with credit risk characteristics and objective evidence of impairment similar to those in

the portfolio when scheduling its future cash flows. The methodology and assumptions —

used for estimating both the amount and timing of future cash flows are reviewed
regularly to reduce any differences between loss estimates and actual loss experience.

Impairment of available-for-sale investments - The Bank determines.that available-for-
sale investments are impaired when there has been a significant and prolonged decline
in the fair value below its cost. This determination of what is significant and prolonged
requires judgment. In making this judgment, the Bank evaluates among other factors,
the normal volatility in share price. In addition, impairment may be appropriate when
there is evidence of deterioration in the financial health of the issuer, industry and sector
performance, changes in technology and operating and financing cash flows:

Held to maturity investments - The Bank follows the guidance of IAS 39. on classifying
non-derivative financial assets with determinable payments and fixed maturities as held
“to maturity. This classification requires significant judgment. In making this judgment,
the Bank evaluates its intention and ability to hold such investments to maturity. If the
Bank fails to keep these investments to maturity other than for the specific
‘circumstances - for example, selling an insignificant amount close to maturity - it will be
required to reclassify the entire class as available for sale. The investments would
therefore be measured at fair value not amortized cost. :

TR RT TH.

7.

WEDNESDAY, JANUARY 14, 2009, PAGE 9

DUE FROM BANKS

Due from banks is detailed as follows:

2008 2007

Due on demand $ 12,556,682 $ 22,277,125

Interest earning deposits, with original contractual maturity
of three months or less ‘ 26,197,028 _ 26,920,444
Cash and cash equivalents 38,753,710 49,197,569

Interest carning deposits, with original contractual maturity
of more than three months ? 6,611,201 18,744,363

$ 45,364,911 $ 67,941,932

Due from banks may be categorized based on the Standard & Poor’s (S & P) rating of the
holder, as follows:

. 2008 2007
Non-interest earning deposits
Banks with S&P rating "A" or better $ 5,135,152 $ 21,286,420
Banks with S&P rating between "A-" and "BBB-" 1,120,731 200,280
Banks with S&P rating below "BBB-" 6,300,799. 790,425
$_ 12,556,682 $22,277,125
2008 2007

Interest earning deposits, with original contractual maturity
ofthree months or less te"
Banks with S&P rating "A" or better $ 24,143,377 $ 21,893,069
Banks with S&P rating between "A-" and "BBB-" 2,008,159
Banks with S&P rating below "BBB-" 45,492 5,027,375

2 ; $26,197,028 $ 26,920,444

Interest earning deposits, with original contractual maturity

‘of more than three months

Banks with S&P rating "A" or better $ 1,696,035 $ 14,040,763
Banks with S&P rating between "A-" and "BBB-" 1,354,509 * 334,798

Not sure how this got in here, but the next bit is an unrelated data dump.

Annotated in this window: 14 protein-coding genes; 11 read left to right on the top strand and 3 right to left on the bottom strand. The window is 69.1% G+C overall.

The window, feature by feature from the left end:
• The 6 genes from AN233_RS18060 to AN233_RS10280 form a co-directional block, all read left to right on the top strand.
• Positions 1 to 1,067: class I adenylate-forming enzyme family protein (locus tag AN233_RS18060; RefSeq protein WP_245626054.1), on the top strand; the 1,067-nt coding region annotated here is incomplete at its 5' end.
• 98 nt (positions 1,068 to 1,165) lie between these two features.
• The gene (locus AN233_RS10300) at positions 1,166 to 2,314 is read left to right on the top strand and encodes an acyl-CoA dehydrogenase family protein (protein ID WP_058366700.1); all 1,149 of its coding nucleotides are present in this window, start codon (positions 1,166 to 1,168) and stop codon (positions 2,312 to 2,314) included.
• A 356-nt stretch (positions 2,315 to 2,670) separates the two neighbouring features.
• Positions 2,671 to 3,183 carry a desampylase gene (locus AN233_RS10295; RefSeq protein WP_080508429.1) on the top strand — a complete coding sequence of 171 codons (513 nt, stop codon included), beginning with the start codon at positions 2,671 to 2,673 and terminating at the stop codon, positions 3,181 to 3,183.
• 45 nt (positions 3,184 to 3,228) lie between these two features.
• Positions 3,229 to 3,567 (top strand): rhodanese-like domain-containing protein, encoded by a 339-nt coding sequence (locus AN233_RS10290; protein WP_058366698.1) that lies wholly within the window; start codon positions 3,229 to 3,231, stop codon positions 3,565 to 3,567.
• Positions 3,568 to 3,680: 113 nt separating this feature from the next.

Banks with S&P rating below "BBB-" 3,560,657 4,368,802

$ 6,611,201 $ 18,744,363

(Concluded)
TRADING SECURITIES
Trading securities are described as follows:
2008 2007
At fair value (listed)
Debt securities - with S&P rating "A" or better $ - $ 220,000
Structured notes - not rated : 150,000
The movement in trading securities is summarized as follows:
2008 ~ 2007.
Balance at beginning of year $. 370,000 $ :
Purchase - 370,000
- Sale . (370,000) -
Balance at end of year $ - $370,000
SECURITIES AVAILABLE-FOR-SALE
Securities available-for-sale are described as follows:
2008 2007
At fair value (listed)
Institutional cash funds - S&P rating AAA $ 12,783,253. $ 27,037,074
Debt securities with S&P rating "A" or better * 36,084,977 25,908,540
Debt securities with S&P rating between "A-" and "BBB-" 13,175,063.. - 728,130
Debt securities with S&P rating below "BBB-" ; .. 1,499,088
Debt securities and equity securities - no rating 2,312,475 144,293

$ 64,355,768 $ 55,317,125

Investments in institutional cash funds are highly liquid, readily convertible to known amounts

of cash and subject to insignificant risk of changes in value.

The movement in securities available-for-sale is summarized as follows:
2008 2007

Balance at beginning of year

$ 55,317,125. $ 52,977,713

Purchases ; 303,451,396 94,892,053

Sales and redemptions
Impairment loss 5 (280,290)
Net change in fair value reserve

SECURITIES HELD-TO-MATURITY

Securities held-to-maturity are summarized as follows:

(292,857,291) (92,479,305)

1,275,172) 73,336
$ 64,355,768 $ 55,317,125

; 2008 2007
Debt securities with S&P rating "A" or better $. 500,000 $ 1,150,000
Debt securities with S&P rating between "A-" and "BBB-" oS - 50,164
Debt securities with S&P rating below "BBB-" : 83,545

$ ~ 500,000 $ 1,283,709

'

The movement in securities held-to-maturity is summarized as follows:

’

2008 2007

Balance at beginning of year $ 1,283,709 $ 2,856,805
783,799 1,573,096

Redemptions

$ 500,000 $1,283,709

LOANS RECEIVABLE

e 2
Loans receivable are summarized as follows:

2008 2007
Commercial ;

Personal : aa $ 19,299.619
Mortgage oe -

Overdrafi

; 2,403,473 193,386

$_19,385,.613 $ 19,493,005

As of September 30, 2008, 80% (2007; 92%) of the loans receiv
by customers’ deposits placed with the Bank,

The movement in the provision for doubtful loan receivables is as follows:

2008 2007

- §
37.318

$ 37,318 $
——

Balance at beginning of year $
Increase in provision

able were fully collateralized



PAGE 10, WEDNESDAY, JANUARY 14, 2009

10. FURNITURE AND EQUIPMENT

Furniture and equipment comprise: |

2008 Net Book Value

2008 .
Beginning : Ending
Balance _ Additions Disposals __ Balance
COST: a
Office furniture and equipment $ 8,164 $ - $ (31) $8,133
Computer equipment 794,902 100,692 é 895,594
$ 803,066 $ 100,692 $ Gl) $903,727